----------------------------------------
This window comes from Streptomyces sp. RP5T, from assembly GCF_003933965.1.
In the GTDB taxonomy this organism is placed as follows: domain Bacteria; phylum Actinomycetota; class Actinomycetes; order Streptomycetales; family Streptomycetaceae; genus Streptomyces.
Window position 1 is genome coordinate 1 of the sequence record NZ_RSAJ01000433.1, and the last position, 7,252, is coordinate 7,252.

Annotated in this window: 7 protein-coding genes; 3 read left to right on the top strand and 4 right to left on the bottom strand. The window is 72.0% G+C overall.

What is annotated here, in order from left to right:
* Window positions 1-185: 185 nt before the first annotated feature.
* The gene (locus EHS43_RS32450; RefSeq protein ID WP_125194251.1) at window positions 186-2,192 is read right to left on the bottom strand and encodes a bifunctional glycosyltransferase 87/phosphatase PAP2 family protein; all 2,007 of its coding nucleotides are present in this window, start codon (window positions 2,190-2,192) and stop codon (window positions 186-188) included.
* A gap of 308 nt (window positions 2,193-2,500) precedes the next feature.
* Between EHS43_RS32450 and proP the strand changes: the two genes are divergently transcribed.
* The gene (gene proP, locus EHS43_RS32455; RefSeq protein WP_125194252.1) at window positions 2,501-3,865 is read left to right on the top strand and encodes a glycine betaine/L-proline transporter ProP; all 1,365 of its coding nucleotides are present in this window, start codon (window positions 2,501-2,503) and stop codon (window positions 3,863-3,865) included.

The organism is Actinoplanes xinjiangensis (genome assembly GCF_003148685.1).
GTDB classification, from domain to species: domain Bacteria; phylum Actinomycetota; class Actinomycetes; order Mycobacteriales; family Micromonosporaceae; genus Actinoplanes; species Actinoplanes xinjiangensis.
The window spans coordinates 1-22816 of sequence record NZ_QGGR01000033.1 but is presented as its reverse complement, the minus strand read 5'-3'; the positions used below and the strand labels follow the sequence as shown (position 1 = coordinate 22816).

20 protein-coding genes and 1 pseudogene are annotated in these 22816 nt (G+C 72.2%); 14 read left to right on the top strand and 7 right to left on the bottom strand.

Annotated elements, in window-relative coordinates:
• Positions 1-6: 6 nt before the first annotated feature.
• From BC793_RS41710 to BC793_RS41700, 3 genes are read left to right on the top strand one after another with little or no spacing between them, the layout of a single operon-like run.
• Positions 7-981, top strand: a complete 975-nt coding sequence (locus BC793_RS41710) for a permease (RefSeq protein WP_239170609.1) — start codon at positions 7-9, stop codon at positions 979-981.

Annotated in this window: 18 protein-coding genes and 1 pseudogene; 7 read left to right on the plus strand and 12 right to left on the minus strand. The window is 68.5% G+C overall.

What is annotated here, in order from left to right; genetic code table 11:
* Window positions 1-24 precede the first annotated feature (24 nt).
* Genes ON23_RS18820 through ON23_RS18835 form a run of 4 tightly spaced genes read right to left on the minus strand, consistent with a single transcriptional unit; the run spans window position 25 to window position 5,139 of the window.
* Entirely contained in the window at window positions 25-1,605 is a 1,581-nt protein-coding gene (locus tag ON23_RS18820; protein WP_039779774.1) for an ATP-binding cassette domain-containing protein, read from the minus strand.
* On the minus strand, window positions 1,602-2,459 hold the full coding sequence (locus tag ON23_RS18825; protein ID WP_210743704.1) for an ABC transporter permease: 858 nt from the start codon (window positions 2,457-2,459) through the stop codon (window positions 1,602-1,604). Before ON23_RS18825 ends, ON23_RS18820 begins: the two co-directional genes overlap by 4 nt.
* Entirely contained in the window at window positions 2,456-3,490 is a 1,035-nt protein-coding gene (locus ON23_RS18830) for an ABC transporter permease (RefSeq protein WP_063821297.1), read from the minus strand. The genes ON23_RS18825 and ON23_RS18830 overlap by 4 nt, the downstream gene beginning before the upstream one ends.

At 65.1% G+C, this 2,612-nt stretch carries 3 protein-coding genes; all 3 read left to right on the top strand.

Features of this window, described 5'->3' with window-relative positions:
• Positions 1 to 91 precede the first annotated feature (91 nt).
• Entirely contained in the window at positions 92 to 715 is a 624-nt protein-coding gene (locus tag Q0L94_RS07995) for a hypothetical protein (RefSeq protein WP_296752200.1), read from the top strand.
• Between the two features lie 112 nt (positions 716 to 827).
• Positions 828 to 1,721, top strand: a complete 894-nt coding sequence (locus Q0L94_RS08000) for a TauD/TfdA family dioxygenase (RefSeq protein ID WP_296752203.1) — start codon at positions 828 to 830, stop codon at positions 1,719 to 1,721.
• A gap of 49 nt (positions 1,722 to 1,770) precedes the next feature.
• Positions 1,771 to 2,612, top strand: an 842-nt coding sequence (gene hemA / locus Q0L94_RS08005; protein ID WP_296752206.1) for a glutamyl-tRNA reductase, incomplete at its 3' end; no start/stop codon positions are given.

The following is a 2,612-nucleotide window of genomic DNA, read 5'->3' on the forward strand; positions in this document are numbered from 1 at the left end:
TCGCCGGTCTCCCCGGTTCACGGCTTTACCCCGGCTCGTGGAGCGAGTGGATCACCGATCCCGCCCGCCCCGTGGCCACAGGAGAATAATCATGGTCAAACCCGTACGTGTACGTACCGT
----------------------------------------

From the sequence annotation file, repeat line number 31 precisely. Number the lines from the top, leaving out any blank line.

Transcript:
• Positions 828 to 1,721, top strand: a complete 894-nt coding sequence (locus Q0L94_RS08000) for a TauD/TfdA family dioxygenase (RefSeq protein ID WP_296752203.1) — start codon at positions 828 to 830, stop codon at positions 1,719 to 1,721.